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Dealing with an underperforming VA

I’ll tell you straight off the bat – I don’t have the answer. But I hope one or some of my readers do.

You hire a VA to accomplish specific tasks that you have set out in a document and discussed on the phone. Then they don’t deliver – they make excuses – everything else in their business seems to be a priority but the work they have accepted payment to accomplish for you; when they do deliver it is riddled with mistakes. You tell them how you feel, they admit they are not performing well and then nothing changes. What can you do ? Fire them yes, but they have almost 1000 of your hard-earned dollars. At the same time you are spending as much time chasing and cajoling as if you had done the work yourself almost 8 weeks ago (their deadline was six weeks ago !!!).

With 3 000 friends on Facebook and access to thousands of others via my groups as well as hundreds of followers on Twitter, I could potentially crucify the person and their business in an instant were I to choose to do so. And here is another point – I know of other people who have had the same issues with this person and their team but have kept quiet rather than going public because if any of us did ….. we risk being seen as not nice and lose potential clients and partners.

Feels like a lose whatever you do situation.

Does anyone have any similar experiences ? any helpful suggestions ?

{ 2 comments… add one }
  • Amanda Carlin February 20, 2010, 5:29 am

    Hi Gillian, I hope you are well and I love your website, especially your blog!

    This issue is a tough call and very difficult to handle. It appears from your blog there was an agreed service level agreement (SLA) implemented before the VA was instructed because you state the VA had exceeded deadline. My thought is as SME’s if a VA or their team break their SLAs it is now time, especially in this economic climate to take action and do so with the power of the SLA. All SLAs should have a financial penalty included for the supplier if they do not reach their target or equally if they do not finish to an adequate and satisfactory standard.
    Likewise suppliers of services and products need to learn the art of effective Customer Service. Your issues, problems or inadequacies as a supplier are not the issues, problems or inadequacies of your client so don’t put them onto their shoulders. If you accept the work, if you accept a down payment and you have agreed a SLA then stick to it! If you cannot for whatever reason, be polite, let your client know and let them know within good time. Offer to return the down payment so your client can make alternative arrangements if they need to.
    Everyone has emergency situations, sometimes they cannot be helped. Remember in providing shoddy and reliable service, you will not win repeat business. Often the way to win repeat business is all down to how you handle your customer service!
    As suppliers we need to from time to time put ourselves into the client’s shoes. How would you feel if you had requested a service from a supplier, especially one that came highly recommended to you, agreed a SLA and provided a downpayment and then one week after deadline you had heard nothing from your supplier. As a client, you make contact, first by email and you hear nothing. Another email is sent and another and still no word back. You make a telephone call and you hear excuses for the reasons why your work has not been completed and all you can think is, “I have a deadline, I have paid a deposit, what do I do?” How would you feel at that point?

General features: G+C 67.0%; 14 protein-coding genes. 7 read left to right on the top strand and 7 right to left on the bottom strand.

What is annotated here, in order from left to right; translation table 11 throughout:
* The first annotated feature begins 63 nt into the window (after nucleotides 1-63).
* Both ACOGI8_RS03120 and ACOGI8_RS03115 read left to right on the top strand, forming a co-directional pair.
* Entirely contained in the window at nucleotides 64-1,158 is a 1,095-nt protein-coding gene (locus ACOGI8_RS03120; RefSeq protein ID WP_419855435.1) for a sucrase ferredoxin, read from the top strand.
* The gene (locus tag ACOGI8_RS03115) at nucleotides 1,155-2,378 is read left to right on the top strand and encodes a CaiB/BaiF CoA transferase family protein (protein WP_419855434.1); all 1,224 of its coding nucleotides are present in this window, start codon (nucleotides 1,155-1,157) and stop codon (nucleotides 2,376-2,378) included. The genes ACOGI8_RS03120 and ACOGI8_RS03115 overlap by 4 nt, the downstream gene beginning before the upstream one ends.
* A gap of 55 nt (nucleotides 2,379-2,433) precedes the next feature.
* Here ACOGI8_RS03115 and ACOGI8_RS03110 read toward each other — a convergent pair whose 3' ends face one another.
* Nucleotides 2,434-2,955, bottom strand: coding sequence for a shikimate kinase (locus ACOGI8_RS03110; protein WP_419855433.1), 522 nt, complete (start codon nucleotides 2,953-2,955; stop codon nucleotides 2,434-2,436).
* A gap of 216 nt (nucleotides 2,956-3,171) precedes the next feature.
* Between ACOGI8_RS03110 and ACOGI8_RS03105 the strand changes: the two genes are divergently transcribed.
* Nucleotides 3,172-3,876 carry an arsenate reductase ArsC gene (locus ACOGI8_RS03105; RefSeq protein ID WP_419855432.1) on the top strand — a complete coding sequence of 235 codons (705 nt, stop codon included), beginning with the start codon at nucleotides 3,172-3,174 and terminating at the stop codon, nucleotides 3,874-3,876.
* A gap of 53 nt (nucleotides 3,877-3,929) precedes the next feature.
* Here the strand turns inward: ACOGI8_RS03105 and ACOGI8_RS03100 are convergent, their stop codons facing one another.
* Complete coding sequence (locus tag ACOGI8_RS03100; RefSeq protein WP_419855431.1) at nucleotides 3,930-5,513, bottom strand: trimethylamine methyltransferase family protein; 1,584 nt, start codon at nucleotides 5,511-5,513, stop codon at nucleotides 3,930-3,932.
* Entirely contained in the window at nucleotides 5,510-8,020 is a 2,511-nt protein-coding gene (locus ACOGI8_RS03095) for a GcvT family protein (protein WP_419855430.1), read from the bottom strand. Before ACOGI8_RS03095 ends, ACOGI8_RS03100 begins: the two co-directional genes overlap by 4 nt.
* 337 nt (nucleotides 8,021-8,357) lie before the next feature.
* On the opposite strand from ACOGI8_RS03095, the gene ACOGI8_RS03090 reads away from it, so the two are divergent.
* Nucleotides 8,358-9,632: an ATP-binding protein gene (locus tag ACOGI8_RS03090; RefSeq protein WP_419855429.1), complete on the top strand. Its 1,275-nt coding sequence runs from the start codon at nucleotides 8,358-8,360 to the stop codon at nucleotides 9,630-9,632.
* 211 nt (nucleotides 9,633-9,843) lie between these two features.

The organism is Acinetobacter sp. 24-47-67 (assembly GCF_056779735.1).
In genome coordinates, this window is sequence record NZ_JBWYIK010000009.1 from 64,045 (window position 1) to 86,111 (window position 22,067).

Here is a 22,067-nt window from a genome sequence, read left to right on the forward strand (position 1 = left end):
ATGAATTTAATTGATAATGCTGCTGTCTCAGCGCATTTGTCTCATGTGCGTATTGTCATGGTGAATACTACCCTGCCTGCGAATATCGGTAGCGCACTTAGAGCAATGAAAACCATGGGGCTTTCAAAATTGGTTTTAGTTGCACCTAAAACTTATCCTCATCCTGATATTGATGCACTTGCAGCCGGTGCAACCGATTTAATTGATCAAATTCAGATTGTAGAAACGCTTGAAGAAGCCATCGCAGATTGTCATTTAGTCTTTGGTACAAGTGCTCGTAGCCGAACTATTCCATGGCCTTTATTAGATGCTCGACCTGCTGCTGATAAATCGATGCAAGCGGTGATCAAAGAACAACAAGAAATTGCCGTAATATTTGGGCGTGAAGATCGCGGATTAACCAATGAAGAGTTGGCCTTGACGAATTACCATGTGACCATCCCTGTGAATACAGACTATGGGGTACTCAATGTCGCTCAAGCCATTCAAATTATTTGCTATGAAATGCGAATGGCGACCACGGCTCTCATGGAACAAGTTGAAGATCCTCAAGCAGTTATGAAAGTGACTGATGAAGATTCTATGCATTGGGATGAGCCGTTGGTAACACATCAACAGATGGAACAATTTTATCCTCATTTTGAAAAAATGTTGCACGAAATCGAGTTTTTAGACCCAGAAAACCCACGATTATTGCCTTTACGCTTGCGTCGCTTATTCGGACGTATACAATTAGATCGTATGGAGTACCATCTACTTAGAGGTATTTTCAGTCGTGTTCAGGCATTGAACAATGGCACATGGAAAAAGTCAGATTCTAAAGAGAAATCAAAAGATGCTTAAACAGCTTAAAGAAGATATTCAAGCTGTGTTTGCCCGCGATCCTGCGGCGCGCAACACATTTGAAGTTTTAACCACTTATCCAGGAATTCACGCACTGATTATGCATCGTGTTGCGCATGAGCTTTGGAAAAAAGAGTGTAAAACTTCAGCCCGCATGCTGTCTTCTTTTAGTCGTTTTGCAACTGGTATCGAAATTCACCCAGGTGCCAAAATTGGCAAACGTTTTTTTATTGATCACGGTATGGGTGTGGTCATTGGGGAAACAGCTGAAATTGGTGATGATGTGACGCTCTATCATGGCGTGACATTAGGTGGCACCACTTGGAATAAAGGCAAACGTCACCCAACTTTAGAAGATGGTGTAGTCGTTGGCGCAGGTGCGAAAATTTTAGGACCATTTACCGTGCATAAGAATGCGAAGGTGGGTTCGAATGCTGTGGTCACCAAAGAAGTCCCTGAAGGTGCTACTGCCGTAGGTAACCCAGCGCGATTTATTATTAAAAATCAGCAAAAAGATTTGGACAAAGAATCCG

Effective customer service is about communication. Think about your client. Communicate. Update them, let them know what is happening. Envisage what questions they may have and answer them before they even need to be asked. This way you gain a good reputation, you have a satisfied client and you are likely to win repeat business.
    Suppliers seem to have forgotten the once golden rule, “the customer is King”. We are suffering from a worldwide credit crunch, times are hard and there is a lot of competition out there and you need to not only “win” market share (which Gillian can expertly help you with), you need to “retain” it too!

    Amanda Carlin – Director
    AmandaCarlin.co.uk Ltd
    A One Stop Shop for All Business Support Services * Virtual * Worldwide

  • groupgsp February 20, 2010, 8:08 am

    Hi Amanda
    Glad you like the website. I am slowly building it with the help of a delightful coachee of mine who is awesome with the technicalities of Wordpress and the Thesis theme.
    The problems I have had over the past year with four different website providers is that they have you pay upfront via their shopping cart and do not offer an SLA. They then donMt peform to the agreed deadlines. Then they refuse to refund although they have not delivered what you paid for, then they start ignoring your emails. Having said that – emails are admissible evidence in court so one technically could pursue them but when they are in the US and I’m in Canada that’s not an option. Also, although I have over 3,500 firends on Facebook and could shoot their business down in flames by publicly naming them – they could write something untrue about me and kill my embryonic business so that is an option I daren’t go for.
    I think there needs to be a lot more international laws that regulate businesses that are operting via the Web so that there is more control and more security for people.

    On a personal note Amanada – I’ll be in the UK from mid-May for several weeks so if you’re doing an event during that time let me know – I am overdue a visit to Peterborough to catch up with friends and former TC colleagues.

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